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Cheap gas won't let us off the hook: Ford CEO

The recent slide in oil prices—yielding sub-$3 a gallon gas nationally—won't deter drivers from what they want most from their vehicles: fuel economy, Ford Motor CEO Mark Fields told CNBC Tuesday.

He appeared on "Squawk Box" as the first new, lighter aluminum F-Series pickups were rolling off the assembly line at the Ford Rouge Center in Dearborn, Michigan, where 850 jobs were added to support the effort.

"What you get by having 700 pounds out of the vehicle is more capability," Fields said. "That's what the truck customers what. They want more payload. They want more towing. And they want more fuel efficiency."

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Even years ago when gas prices were half what they are now, miles-per-gallon efficiency was the "biggest dissatisfier," he said, noting that customers know oil and gas prices can go up as quickly as they've recently dropped.

Shawn Ebeler works on the door assembly on the new Ford F-150 truck at the Rouge Truck Plant in Dearborn, Mich.
AP Photo/Carlos Osorio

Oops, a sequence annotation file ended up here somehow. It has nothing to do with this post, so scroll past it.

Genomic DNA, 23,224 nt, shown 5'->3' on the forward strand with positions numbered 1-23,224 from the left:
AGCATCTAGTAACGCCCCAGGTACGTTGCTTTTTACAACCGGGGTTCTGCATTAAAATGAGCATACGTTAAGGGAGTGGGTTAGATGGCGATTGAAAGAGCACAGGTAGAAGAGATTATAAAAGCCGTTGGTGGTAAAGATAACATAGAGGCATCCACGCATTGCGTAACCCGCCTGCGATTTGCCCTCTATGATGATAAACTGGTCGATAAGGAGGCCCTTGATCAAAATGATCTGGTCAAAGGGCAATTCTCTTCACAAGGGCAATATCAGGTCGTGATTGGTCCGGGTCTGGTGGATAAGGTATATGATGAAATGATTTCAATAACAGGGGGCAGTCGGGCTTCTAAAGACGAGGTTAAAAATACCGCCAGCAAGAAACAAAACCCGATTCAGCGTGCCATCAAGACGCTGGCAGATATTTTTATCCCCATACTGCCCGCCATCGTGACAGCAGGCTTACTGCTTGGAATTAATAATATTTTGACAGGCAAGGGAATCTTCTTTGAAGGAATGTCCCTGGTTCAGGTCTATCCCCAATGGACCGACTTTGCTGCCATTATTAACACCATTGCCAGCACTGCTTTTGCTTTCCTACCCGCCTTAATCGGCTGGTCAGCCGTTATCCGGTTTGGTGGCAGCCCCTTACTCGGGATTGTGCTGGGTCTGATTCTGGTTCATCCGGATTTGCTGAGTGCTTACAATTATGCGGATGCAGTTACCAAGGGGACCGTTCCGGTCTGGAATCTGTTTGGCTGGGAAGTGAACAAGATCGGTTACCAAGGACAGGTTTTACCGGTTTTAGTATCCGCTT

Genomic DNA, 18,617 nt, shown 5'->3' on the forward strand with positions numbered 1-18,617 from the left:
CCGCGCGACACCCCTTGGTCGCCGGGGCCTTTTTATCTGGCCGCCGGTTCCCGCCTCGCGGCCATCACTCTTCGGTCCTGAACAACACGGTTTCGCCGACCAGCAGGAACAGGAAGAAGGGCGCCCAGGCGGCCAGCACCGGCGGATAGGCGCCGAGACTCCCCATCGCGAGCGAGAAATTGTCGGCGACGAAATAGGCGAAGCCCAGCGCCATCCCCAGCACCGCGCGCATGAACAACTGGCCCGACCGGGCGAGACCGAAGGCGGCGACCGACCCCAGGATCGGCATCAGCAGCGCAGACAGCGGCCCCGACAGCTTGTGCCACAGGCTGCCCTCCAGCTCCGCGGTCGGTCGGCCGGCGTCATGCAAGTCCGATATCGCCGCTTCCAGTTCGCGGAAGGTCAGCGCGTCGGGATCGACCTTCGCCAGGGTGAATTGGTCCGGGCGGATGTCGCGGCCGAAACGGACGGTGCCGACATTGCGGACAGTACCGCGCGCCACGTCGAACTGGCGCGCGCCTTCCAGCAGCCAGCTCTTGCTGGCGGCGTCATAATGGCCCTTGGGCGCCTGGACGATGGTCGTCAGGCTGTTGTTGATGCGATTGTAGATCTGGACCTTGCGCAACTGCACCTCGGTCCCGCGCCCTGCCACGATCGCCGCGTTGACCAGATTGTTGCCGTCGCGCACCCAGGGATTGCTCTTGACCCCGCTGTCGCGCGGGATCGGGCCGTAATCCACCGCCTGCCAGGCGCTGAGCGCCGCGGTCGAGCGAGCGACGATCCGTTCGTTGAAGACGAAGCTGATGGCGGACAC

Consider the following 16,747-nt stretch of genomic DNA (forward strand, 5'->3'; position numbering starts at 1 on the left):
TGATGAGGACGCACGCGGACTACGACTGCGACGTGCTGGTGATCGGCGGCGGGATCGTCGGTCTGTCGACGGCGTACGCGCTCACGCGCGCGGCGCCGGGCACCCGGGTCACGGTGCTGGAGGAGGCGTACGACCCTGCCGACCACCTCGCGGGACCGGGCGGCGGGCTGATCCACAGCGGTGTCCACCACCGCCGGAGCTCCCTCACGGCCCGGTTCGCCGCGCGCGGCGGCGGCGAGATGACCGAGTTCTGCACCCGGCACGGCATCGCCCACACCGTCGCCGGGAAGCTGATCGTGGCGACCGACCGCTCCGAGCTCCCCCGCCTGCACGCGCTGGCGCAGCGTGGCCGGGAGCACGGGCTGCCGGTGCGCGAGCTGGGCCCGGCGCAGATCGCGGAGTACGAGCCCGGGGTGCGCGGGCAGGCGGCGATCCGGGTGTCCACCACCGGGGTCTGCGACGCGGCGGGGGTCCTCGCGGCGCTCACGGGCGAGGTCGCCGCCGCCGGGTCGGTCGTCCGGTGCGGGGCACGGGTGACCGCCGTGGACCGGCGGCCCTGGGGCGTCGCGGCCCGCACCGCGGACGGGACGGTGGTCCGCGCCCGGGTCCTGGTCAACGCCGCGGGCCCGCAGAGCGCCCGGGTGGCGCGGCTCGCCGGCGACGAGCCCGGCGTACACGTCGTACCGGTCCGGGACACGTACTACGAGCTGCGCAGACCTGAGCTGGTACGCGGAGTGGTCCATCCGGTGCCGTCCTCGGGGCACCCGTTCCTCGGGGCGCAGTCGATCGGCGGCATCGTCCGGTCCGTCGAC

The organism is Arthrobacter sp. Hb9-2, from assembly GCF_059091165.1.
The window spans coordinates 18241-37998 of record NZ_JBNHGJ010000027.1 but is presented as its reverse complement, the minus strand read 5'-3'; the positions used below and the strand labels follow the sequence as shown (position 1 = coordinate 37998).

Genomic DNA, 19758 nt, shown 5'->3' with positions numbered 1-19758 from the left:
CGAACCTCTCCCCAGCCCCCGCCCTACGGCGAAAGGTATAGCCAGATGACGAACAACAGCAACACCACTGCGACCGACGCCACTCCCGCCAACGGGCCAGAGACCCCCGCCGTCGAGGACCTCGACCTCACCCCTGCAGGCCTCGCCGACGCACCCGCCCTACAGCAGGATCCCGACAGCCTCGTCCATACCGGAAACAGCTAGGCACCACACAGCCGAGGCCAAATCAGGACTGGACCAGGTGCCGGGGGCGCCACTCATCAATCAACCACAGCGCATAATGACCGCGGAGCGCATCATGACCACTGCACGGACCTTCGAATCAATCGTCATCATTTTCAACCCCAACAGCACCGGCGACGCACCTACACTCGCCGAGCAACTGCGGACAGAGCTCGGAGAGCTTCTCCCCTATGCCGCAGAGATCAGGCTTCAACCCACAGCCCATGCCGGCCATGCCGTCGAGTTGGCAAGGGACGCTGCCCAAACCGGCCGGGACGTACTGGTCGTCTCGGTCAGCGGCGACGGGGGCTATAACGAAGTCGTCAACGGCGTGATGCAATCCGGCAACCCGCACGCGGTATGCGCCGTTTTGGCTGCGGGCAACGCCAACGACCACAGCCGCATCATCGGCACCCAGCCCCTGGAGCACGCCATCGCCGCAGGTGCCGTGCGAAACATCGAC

Shawn Ebeler works on the door assembly on the new Ford F-150 truck at the Rouge Truck Plant in Dearborn, Mich.

Therefore, Fields doesn't see a big, long-term migration to trucks and SUVs based solely on cheaper fuel costs. New models get buyers into showrooms, he said, pointing to the new Ford Expedition and the new Lincoln Navigator in addition to the new F-150.

The redesigned F-Series trucks will arrive at U.S. dealers next month, with availability in 90 markets worldwide in 2015.

The auto industry will sell 16.8 million to 17.2 million vehicles next year, Fields said, as replacement demand drives sales. "Fifty percent of vehicles are 10 years or older."

If industry sales were to peak in 2015, they're going to be at healthy levels for years to come, he said, predicting the pace of economic growth will continue to be good for carmakers.

A 25-year veteran at Ford, Fields was promoted from chief operating officer to CEO and took over in July, when Alan Mulally retired after nearly eight years at the helm.

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